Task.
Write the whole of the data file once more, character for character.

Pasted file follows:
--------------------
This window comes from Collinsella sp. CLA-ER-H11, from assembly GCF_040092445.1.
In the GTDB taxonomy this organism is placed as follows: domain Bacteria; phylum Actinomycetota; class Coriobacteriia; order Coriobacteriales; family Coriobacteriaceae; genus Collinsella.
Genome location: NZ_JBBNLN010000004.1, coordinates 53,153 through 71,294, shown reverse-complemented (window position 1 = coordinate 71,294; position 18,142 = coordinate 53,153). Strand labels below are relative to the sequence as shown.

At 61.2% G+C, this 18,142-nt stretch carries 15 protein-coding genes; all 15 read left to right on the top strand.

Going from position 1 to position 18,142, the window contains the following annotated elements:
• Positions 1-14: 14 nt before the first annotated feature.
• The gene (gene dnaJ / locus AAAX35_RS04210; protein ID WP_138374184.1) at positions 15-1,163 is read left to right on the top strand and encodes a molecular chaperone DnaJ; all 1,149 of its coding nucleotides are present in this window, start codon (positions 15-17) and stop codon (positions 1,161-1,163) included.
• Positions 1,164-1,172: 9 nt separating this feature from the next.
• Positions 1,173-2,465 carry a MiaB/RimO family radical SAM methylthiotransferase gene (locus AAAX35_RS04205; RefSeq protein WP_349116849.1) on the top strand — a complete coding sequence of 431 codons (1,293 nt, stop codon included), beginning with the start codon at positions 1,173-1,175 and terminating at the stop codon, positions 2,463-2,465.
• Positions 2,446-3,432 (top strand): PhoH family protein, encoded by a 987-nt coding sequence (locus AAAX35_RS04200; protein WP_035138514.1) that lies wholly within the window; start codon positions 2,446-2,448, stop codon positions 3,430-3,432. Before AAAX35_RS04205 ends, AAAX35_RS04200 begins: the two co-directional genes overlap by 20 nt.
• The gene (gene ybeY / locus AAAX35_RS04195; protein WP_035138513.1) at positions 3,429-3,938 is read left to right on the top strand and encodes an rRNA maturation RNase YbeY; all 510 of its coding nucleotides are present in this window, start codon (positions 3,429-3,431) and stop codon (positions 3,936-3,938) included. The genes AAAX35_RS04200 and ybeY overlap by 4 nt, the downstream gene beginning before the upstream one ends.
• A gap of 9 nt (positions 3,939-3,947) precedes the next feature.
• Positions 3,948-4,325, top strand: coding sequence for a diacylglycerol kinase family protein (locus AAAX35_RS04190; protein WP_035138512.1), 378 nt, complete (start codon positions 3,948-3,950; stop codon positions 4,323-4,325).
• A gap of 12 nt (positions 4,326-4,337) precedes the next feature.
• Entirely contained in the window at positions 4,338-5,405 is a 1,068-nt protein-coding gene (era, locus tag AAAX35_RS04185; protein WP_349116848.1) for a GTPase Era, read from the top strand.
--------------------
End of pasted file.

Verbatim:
This window comes from Collinsella sp. CLA-ER-H11, from assembly GCF_040092445.1.
In the GTDB taxonomy this organism is placed as follows: domain Bacteria; phylum Actinomycetota; class Coriobacteriia; order Coriobacteriales; family Coriobacteriaceae; genus Collinsella.
Genome location: NZ_JBBNLN010000004.1, coordinates 53,153 through 71,294, shown reverse-complemented (window position 1 = coordinate 71,294; position 18,142 = coordinate 53,153). Strand labels below are relative to the sequence as shown.

At 61.2% G+C, this 18,142-nt stretch carries 15 protein-coding genes; all 15 read left to right on the top strand.

Going from position 1 to position 18,142, the window contains the following annotated elements:
• Positions 1-14: 14 nt before the first annotated feature.
• The gene (gene dnaJ / locus AAAX35_RS04210; protein ID WP_138374184.1) at positions 15-1,163 is read left to right on the top strand and encodes a molecular chaperone DnaJ; all 1,149 of its coding nucleotides are present in this window, start codon (positions 15-17) and stop codon (positions 1,161-1,163) included.
• Positions 1,164-1,172: 9 nt separating this feature from the next.
• Positions 1,173-2,465 carry a MiaB/RimO family radical SAM methylthiotransferase gene (locus AAAX35_RS04205; RefSeq protein WP_349116849.1) on the top strand — a complete coding sequence of 431 codons (1,293 nt, stop codon included), beginning with the start codon at positions 1,173-1,175 and terminating at the stop codon, positions 2,463-2,465.
• Positions 2,446-3,432 (top strand): PhoH family protein, encoded by a 987-nt coding sequence (locus AAAX35_RS04200; protein WP_035138514.1) that lies wholly within the window; start codon positions 2,446-2,448, stop codon positions 3,430-3,432. Before AAAX35_RS04205 ends, AAAX35_RS04200 begins: the two co-directional genes overlap by 20 nt.
• The gene (gene ybeY / locus AAAX35_RS04195; protein WP_035138513.1) at positions 3,429-3,938 is read left to right on the top strand and encodes an rRNA maturation RNase YbeY; all 510 of its coding nucleotides are present in this window, start codon (positions 3,429-3,431) and stop codon (positions 3,936-3,938) included. The genes AAAX35_RS04200 and ybeY overlap by 4 nt, the downstream gene beginning before the upstream one ends.
• A gap of 9 nt (positions 3,939-3,947) precedes the next feature.
• Positions 3,948-4,325, top strand: coding sequence for a diacylglycerol kinase family protein (locus AAAX35_RS04190; protein WP_035138512.1), 378 nt, complete (start codon positions 3,948-3,950; stop codon positions 4,323-4,325).
• A gap of 12 nt (positions 4,326-4,337) precedes the next feature.
• Entirely contained in the window at positions 4,338-5,405 is a 1,068-nt protein-coding gene (era, locus tag AAAX35_RS04185; protein WP_349116848.1) for a GTPase Era, read from the top strand.